Speaking of big things and hoaxes, anglers are famous for their tales of “the big one that got away,” and that is the basis of Jangles, a story of a big one – a really big one – that didn’t quite get away. A pleasantly written and nicely illustrated fairy tale about a boy, a fishing rod and a gigantic fish whose name comes from the huge number of “shiny metal lures and rusty old fishhooks of all shapes and sizes” in his jaw that “clinked and clattered as he swam,” David Shannon’s book starts as a mere “fish tale”: Jangles eats eagles that perch on trees near the lake, but once saved a baby that fell into the lake from a canoe – typical farfetched folk-tale elements. But then the narrator, an adult telling his son the story of what happened to him when he was a boy, talks about his personal connection with Jangles, which he says involved actually hooking the fish and being pulled to the bottom of the lake for a conversation: “His voice was so low and soothing that it seemed perfectly natural that this fish was talking, so I wasn’t afraid at all.” Jangles tells the boy “amazing, wonderful stories” before letting him go. But then the boy turns on Jangles and captures him – and then the boy realizes that it would be wrong not to let Jangles go back to his own way of life. So the boy lets him go and even does Jangles a favor – which results in the boy having “proof” that he shows his son at the end of the book. But it is exactly the sort of “proof” that proves nothing and returns the whole tale to the realm of fantastic “fish story,” where it began. And a most delightful fish story it is.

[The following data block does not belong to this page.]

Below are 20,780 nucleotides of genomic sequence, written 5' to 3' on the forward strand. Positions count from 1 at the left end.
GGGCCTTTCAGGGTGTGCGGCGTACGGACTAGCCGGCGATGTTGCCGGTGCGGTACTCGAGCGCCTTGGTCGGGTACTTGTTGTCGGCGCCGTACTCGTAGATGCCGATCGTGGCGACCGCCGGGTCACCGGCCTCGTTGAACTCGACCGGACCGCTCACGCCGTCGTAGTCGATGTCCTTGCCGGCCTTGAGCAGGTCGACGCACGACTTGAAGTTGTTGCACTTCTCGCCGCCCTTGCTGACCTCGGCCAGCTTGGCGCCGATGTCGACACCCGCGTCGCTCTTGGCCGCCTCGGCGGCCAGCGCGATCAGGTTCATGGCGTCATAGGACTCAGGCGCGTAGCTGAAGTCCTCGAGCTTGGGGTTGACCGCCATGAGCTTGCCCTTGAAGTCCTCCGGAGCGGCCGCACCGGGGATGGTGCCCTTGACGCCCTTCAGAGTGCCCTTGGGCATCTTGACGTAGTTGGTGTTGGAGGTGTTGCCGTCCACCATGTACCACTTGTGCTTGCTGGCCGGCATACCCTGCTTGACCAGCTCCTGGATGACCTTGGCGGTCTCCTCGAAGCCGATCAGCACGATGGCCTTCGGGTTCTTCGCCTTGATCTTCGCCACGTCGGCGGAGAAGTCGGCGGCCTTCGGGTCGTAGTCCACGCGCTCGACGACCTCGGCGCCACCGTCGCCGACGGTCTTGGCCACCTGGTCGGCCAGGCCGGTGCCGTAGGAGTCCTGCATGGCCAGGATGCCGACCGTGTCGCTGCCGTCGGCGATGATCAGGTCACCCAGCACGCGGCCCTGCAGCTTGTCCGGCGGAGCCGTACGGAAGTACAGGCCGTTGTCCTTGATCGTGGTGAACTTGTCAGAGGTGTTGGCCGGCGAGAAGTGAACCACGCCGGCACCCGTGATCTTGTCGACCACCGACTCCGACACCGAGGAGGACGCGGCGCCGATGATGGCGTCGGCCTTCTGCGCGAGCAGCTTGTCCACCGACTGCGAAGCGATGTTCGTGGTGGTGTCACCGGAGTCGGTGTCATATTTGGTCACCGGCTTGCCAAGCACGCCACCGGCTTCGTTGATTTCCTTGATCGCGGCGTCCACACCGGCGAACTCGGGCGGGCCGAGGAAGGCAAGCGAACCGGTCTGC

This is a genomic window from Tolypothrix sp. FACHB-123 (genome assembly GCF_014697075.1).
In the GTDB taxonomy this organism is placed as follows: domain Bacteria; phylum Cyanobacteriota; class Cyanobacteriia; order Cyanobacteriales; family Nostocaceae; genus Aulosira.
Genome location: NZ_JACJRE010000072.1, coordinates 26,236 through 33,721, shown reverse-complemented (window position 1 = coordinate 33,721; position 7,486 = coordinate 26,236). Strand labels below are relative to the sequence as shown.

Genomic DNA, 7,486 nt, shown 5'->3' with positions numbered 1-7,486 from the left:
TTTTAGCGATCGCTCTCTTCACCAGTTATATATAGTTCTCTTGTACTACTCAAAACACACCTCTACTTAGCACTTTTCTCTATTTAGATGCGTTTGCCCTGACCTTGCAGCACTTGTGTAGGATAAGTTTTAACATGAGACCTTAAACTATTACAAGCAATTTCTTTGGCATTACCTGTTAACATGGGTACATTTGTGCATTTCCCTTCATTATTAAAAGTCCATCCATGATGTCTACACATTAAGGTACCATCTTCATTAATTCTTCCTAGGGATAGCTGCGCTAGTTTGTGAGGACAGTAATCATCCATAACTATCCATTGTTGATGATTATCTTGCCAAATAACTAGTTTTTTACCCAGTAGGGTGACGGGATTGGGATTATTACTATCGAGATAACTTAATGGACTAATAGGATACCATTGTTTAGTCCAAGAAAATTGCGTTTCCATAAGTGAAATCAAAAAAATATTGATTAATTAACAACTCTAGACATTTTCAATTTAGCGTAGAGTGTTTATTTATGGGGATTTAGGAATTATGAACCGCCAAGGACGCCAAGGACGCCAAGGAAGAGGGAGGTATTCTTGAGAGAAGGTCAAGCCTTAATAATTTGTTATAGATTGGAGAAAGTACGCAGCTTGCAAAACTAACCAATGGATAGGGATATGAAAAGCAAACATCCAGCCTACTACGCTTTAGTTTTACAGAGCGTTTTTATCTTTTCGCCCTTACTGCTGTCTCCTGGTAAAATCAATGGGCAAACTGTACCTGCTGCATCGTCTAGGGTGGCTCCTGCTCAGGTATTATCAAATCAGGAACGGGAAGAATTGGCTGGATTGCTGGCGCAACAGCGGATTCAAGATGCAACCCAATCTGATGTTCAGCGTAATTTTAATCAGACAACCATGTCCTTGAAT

Tales of Famous Animals is neither pure fact nor pure fiction – it has elements of both, although the facts dominate. In these 17 stories, the animals themselves are real: Alexander the Great’s horse, Bucephalus; Seaman, the Newfoundland that accompanied the Lewis and Clark expedition; Old Abe, a bald eagle mascot during the Civil War; Pelorus Jack, a dolphin that guided a number of ships to safety near New Zealand; Mrs. Chippy, a cat the accompanied the Shackleton expedition to the Antarctic and turned out to be a male; and others. The animals’ exploits, though, are sometimes clouded by myth, particularly in the case of the long-ago stories. Nevertheless, Peter and Connie Roop tell the tales with relish and with as much attention to known facts as possible. The grand events through which the animals lived are often less interesting here than the small details – such as the fact that Old Abe the eagle had his picture taken (a rare event at the time) and then autographed his photos by piercing them with his beak, and the time that Theodore Roosevelt’s son Quentin brought three snakes into the Oval Office during a presidential meeting. Young readers may already know some of these stories, such as the ones about Balto the sled dog and Seabiscuit the racehorse, which have been made into movies. Other tales have been eclipsed by events, such as that of Lonesome George, the giant Galápagos tortoise, who recently died. But there is plenty to learn and plenty to enjoy here – although Zachary Pullen’s oil-on-linen illustrations are not as successful as the Roops’ text, giving an air of inappropriate unreality to some scenes. Pullen’s style makes sense in the case of the fictional Smokey Bear, shown with a photo backdrop of a forest (although the Roops make an error here in the words of the “Smokey the Bear” song). But the illustrations-in-front-of-photos for Andre the harbor seal and the pandas Ling-Ling and Hsing-Hsing are much less successful, lending an unfortunate appearance of fiction to real events and animals. Nevertheless, there is so much interesting material here about so many fascinating animals – and the humans with whom they interacted – that readers will find themselves captivated by the stories of some of the many amazing creatures with whom people share the planet.